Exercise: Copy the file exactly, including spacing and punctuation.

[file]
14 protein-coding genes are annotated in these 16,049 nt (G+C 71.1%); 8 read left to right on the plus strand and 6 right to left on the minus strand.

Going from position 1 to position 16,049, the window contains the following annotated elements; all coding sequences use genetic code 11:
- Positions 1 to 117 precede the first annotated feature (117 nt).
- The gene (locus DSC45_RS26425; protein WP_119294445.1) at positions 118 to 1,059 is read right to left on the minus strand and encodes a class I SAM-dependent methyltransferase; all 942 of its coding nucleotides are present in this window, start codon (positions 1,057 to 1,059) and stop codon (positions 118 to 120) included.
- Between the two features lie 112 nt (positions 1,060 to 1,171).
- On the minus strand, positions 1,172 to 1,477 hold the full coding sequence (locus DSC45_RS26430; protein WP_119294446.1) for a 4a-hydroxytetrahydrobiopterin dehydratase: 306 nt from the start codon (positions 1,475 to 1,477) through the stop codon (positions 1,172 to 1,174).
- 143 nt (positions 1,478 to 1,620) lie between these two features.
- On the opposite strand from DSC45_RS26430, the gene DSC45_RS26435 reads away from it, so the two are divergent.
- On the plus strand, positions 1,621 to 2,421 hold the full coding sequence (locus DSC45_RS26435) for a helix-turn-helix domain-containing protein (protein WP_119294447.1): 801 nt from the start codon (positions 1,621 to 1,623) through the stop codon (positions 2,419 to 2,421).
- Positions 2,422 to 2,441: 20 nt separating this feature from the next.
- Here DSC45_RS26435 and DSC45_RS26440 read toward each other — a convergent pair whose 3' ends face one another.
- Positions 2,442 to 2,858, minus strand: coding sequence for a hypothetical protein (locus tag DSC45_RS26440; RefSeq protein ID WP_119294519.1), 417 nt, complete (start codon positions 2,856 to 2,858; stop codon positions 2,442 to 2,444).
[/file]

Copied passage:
14 protein-coding genes are annotated in these 16,049 nt (G+C 71.1%); 8 read left to right on the plus strand and 6 right to left on the minus strand.

Going from position 1 to position 16,049, the window contains the following annotated elements; all coding sequences use genetic code 11:
- Positions 1 to 117 precede the first annotated feature (117 nt).
- The gene (locus DSC45_RS26425; protein WP_119294445.1) at positions 118 to 1,059 is read right to left on the minus strand and encodes a class I SAM-dependent methyltransferase; all 942 of its coding nucleotides are present in this window, start codon (positions 1,057 to 1,059) and stop codon (positions 118 to 120) included.
- Between the two features lie 112 nt (positions 1,060 to 1,171).
- On the minus strand, positions 1,172 to 1,477 hold the full coding sequence (locus DSC45_RS26430; protein WP_119294446.1) for a 4a-hydroxytetrahydrobiopterin dehydratase: 306 nt from the start codon (positions 1,475 to 1,477) through the stop codon (positions 1,172 to 1,174).
- 143 nt (positions 1,478 to 1,620) lie between these two features.
- On the opposite strand from DSC45_RS26430, the gene DSC45_RS26435 reads away from it, so the two are divergent.
- On the plus strand, positions 1,621 to 2,421 hold the full coding sequence (locus DSC45_RS26435) for a helix-turn-helix domain-containing protein (protein WP_119294447.1): 801 nt from the start codon (positions 1,621 to 1,623) through the stop codon (positions 2,419 to 2,421).
- Positions 2,422 to 2,441: 20 nt separating this feature from the next.
- Here DSC45_RS26435 and DSC45_RS26440 read toward each other — a convergent pair whose 3' ends face one another.
- Positions 2,442 to 2,858, minus strand: coding sequence for a hypothetical protein (locus tag DSC45_RS26440; RefSeq protein ID WP_119294519.1), 417 nt, complete (start codon positions 2,856 to 2,858; stop codon positions 2,442 to 2,444).